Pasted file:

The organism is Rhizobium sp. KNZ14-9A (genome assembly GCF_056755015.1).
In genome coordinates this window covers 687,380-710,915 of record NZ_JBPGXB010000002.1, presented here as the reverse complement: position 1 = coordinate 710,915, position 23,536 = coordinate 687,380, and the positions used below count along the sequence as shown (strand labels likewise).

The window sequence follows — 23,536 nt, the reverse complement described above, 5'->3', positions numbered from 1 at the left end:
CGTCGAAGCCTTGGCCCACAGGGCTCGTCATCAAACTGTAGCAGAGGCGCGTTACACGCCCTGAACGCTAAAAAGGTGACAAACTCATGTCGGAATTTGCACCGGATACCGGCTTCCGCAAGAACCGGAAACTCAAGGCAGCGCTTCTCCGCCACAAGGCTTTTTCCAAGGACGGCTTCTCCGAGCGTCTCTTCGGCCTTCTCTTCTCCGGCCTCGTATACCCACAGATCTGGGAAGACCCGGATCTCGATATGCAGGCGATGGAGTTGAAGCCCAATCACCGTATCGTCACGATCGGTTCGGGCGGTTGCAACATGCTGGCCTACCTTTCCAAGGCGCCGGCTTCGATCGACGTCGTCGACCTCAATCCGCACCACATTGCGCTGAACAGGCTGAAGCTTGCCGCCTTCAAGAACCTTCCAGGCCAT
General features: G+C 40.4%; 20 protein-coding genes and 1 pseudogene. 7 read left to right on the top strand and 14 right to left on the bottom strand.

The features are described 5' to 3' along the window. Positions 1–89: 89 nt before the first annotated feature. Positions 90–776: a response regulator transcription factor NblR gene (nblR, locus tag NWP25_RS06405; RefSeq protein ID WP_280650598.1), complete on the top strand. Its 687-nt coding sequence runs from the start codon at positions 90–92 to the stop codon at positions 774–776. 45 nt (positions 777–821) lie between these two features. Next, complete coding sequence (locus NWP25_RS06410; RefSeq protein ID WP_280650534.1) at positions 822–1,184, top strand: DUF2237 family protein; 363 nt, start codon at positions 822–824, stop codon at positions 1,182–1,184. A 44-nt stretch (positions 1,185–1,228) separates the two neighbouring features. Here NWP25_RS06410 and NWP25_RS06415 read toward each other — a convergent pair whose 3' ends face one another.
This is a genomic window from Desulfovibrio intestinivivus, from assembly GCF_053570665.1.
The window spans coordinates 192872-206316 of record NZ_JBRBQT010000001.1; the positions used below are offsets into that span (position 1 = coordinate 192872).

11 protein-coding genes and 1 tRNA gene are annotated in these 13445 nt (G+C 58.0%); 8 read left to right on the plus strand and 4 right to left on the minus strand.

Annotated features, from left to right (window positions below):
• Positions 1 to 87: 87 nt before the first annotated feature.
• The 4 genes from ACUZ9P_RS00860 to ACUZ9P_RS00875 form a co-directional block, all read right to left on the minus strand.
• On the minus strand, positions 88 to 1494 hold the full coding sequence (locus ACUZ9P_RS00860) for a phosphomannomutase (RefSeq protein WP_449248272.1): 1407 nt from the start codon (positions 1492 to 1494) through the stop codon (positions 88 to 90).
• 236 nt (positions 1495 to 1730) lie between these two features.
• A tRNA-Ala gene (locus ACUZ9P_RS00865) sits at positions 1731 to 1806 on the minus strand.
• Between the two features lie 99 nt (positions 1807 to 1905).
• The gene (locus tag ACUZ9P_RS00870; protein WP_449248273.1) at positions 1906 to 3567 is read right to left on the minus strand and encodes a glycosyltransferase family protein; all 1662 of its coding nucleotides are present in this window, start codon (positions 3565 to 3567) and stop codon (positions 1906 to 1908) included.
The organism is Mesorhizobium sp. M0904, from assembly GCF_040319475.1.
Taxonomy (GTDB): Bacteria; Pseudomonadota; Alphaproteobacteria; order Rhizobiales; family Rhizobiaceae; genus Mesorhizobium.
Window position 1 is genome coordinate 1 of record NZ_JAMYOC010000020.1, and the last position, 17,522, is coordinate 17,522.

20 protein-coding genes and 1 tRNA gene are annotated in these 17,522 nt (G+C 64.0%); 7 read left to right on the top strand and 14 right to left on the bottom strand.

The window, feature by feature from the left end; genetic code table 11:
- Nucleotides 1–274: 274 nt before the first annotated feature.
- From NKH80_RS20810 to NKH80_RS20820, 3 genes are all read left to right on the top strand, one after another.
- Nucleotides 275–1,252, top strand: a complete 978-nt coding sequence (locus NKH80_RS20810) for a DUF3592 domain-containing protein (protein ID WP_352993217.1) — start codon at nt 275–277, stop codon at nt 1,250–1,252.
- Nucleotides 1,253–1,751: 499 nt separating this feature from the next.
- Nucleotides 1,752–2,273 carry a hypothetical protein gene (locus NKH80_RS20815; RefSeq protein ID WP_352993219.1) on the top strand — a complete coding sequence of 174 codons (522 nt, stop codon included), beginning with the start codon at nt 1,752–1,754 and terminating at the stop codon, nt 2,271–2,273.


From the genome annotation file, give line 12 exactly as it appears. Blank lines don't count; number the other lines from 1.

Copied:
• The 4 genes from ACUZ9P_RS00860 to ACUZ9P_RS00875 form a co-directional block, all read right to left on the minus strand.